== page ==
Tracey Deer

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Tracey Penelope Tekahentakwa Deer
Born (1978-02-28)February 28, 1978
Kahnawake, Quebec, Canada
Nationality Mohawk
Education Karonhianhnonha School Elementary, Queen of Angels Academy, Dartmouth College

Tracey Penelope Tekahentakwa Deer (born February 28, 1978) is a Mohawk film director and newspaper publisher. Deer has written and directed several award-winning projects for the Aboriginal-run film and television production company, Rezolution Pictures, as well as her own independent short work.

Early life and education[edit]

Tracey Deer was born in 1978 and grew up in a large, close knit family in Kahnawake, a Mohawk reserve in Quebec, Canada, south of the St. Lawrence River across from Montreal. After attending local schools, Karonhianhnonha School Elementary and Queen of Angels Academy, she went to Dartmouth College, in New Hampshire, USA where she graduated with a degree in film studies.[1]

Film career[edit]

Documentaries[edit]

  • Kanien'kehá:ka/Living the Language (2008) - about the Kanien'kehá:ka language immersion program at Akwesasne, a Mohawk Nation territory that covers parts of Canada and the US across the St. Lawrence River[2]
  • Club Native (2008)

Deer became the first Mohawk woman to win a Gemini Award, for her Club Native, a documentary on Mohawk identity, community and tribal blood quantum laws. The film received the Academy of Canadian Cinema and Television's Canada Award for best Canadian multi-cultural program, while Deer received another Gemini for best writing.[1] Club Native also received the award for Best Documentary at the Dreamspeakers Festival in Edmonton, the award for Best Canadian Film at the First Peoples' Festival and the Colin Low Award for Best Canadian Documentary at the DOXA Documentary Film Festival. The film was co-produced by Rezolution Pictures and the National Film Board of Canada.[3]

In her first Rezolution/NFB co-production, Deer looked at three teenage girls from her reserve who faced the same decision she did at their age: to move away and risk losing their rights as Mohawks, or stay and give up the possibilities offered by the outside world.[4] Mohawk Girls received the Alanis Obomsawin Best Documentary Award at the 2005 imagineNATIVE Film + Media Arts Festival.[2]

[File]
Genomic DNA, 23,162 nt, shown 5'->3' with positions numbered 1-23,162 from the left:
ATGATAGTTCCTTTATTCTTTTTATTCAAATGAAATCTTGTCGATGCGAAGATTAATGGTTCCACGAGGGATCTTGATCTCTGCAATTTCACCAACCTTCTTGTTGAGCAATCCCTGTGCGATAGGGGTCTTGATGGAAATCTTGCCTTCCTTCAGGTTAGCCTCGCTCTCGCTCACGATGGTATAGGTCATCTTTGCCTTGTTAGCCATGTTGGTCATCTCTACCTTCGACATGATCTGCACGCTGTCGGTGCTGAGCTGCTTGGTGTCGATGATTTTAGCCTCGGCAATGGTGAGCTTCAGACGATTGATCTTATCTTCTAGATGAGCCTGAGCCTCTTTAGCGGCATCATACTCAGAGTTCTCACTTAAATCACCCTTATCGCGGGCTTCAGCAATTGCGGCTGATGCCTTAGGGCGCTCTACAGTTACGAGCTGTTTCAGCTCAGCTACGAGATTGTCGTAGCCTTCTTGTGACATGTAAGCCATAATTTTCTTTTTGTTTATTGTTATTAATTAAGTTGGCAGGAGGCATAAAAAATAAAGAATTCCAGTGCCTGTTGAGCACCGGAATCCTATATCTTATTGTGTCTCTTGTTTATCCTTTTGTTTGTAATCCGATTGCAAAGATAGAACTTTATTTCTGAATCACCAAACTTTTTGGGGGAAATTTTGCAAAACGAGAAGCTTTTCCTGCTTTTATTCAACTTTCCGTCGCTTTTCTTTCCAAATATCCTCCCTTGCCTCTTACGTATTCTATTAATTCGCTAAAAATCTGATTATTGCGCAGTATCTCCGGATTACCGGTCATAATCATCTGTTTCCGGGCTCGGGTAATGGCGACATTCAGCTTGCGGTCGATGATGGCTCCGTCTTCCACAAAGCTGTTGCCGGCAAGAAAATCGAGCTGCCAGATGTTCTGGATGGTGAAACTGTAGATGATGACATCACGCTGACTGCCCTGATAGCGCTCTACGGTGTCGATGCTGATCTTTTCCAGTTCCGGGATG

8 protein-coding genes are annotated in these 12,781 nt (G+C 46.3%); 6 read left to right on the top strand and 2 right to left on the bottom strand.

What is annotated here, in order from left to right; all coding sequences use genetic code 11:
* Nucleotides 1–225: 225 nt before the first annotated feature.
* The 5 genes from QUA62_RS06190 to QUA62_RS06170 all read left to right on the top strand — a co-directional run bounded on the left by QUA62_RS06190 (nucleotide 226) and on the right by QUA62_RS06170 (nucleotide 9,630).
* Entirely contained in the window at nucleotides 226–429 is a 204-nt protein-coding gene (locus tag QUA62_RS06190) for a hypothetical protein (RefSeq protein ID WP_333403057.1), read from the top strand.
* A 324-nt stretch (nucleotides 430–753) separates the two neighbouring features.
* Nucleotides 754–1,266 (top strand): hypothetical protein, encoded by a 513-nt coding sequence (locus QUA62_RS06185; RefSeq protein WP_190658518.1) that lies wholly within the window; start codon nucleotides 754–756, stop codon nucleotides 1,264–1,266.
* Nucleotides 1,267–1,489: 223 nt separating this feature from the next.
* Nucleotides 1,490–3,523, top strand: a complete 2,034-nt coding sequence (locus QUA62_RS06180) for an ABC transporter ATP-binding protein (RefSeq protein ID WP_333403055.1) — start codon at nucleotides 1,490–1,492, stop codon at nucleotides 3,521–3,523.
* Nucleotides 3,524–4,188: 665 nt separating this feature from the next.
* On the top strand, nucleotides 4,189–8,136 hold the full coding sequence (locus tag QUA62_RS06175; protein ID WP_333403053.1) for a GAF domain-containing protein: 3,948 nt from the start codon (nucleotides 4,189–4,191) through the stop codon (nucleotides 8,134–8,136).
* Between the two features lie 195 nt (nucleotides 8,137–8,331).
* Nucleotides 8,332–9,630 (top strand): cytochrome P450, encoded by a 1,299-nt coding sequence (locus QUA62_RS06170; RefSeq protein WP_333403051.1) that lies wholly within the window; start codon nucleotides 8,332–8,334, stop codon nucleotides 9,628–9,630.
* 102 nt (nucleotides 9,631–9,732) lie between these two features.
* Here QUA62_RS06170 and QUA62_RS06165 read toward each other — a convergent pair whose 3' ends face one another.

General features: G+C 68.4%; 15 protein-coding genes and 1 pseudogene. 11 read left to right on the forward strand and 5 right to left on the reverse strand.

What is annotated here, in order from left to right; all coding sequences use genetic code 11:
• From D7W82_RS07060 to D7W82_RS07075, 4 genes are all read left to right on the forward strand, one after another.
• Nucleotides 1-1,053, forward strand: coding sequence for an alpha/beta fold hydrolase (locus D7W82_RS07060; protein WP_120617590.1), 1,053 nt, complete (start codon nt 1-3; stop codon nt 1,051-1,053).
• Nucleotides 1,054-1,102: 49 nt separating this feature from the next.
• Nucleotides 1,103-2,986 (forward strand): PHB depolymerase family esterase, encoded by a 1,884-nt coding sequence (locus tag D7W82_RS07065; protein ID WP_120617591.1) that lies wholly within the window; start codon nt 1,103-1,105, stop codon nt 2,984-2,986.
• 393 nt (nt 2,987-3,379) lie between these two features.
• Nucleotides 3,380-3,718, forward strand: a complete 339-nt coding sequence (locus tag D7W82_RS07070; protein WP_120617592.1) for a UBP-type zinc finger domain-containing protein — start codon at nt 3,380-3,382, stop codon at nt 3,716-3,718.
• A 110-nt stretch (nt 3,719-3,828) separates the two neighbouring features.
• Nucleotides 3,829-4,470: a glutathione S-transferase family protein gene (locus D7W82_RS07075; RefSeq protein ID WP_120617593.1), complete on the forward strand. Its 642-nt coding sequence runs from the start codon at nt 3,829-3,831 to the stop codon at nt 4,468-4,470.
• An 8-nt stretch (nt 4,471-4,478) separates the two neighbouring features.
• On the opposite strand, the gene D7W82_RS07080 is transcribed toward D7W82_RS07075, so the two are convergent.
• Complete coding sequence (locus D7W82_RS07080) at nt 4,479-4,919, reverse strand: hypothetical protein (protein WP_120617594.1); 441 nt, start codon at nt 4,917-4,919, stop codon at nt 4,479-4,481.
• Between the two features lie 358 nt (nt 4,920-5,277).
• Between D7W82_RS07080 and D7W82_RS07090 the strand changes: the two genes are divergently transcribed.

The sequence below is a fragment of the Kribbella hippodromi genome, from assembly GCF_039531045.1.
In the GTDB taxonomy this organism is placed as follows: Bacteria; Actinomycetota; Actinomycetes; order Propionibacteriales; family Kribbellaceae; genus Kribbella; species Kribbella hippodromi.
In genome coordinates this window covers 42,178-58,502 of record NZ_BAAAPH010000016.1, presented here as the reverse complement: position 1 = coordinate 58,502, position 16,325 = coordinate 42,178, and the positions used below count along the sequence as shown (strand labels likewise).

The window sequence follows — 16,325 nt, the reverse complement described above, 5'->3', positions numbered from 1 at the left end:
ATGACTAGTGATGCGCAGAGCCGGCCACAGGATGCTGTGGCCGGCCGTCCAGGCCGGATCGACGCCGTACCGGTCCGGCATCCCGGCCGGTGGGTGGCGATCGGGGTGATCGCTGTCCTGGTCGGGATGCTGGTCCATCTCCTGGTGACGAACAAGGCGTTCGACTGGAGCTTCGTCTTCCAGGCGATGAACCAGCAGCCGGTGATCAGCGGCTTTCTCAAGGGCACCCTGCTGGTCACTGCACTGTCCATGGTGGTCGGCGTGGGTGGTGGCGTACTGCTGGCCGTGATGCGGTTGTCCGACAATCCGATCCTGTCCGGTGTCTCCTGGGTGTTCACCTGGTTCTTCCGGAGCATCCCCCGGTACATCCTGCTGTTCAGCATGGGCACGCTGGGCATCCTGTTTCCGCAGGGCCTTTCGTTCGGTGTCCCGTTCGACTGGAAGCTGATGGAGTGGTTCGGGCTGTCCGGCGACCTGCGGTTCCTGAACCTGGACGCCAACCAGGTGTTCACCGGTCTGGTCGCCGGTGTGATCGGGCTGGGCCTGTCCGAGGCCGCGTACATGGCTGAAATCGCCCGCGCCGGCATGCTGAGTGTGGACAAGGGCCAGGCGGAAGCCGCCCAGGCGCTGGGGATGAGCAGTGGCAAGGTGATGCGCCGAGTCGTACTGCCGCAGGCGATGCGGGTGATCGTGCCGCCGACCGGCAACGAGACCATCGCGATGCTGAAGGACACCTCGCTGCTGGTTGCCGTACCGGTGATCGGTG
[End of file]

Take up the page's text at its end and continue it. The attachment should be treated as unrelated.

• One More River: The Deal that Split the Cree (2005)

Deer co-directed One More River: The Deal that Split the Cree, winner of the Best Documentary Award at Les Rendez-vous du cinéma québécois and nominated for Best Social/Political Documentary at the Gemini Awards.[2]

Other film work[edit]

In 2009, Deer collaborated with Montreal writer Cynthia Knight on Crossing the Line, a live-action 3D short for Digital Nations, an NFB and Aboriginal Peoples Television Network joint project featuring Aboriginal talent at the 2010 Vancouver Olympics. Deer and Knight also worked together in 2009 on the comedy television pilot Escape Hatch. A spin-off of a short she directed in 2007, it is about four young Mohawk women at Kahnawake making their way in the 21st century, including looking for relationships.[1]

In addition, Deer formed her own production company, Mohawk Princess Productions. She wants to independently produce her own short fiction films.[2]

TV work[edit]

In 2014 Deer was able to turn her documentary Mohawk Girls in to a TV series of the same name. The show follows the daily lives and struggles of four young women who live in Kahnawake. The fifth and final season should be completed in 2017.[5]

References[edit]

  1. ^ a b c Griffin, John (December 5, 2009). "Tracey Deer is shattering stereotypes". Montreal Gazette. Canwest. Archived from the original on August 20, 2012. Retrieved 14 December 2009.
  2. ^ a b c d "Tracey Deer". Biography. Native Networks, Smithsonian Institution. Retrieved 14 December 2009.
  3. ^ "Club Native". Collection. National Film Board of Canada. 2008. Retrieved 14 December 2009.
  4. ^ "Mohawk Girls". Women Make Movies. Retrieved 14 December 2009.
  5. ^ "Tracey Deer, creator of Mohawk Girls".

External links[edit]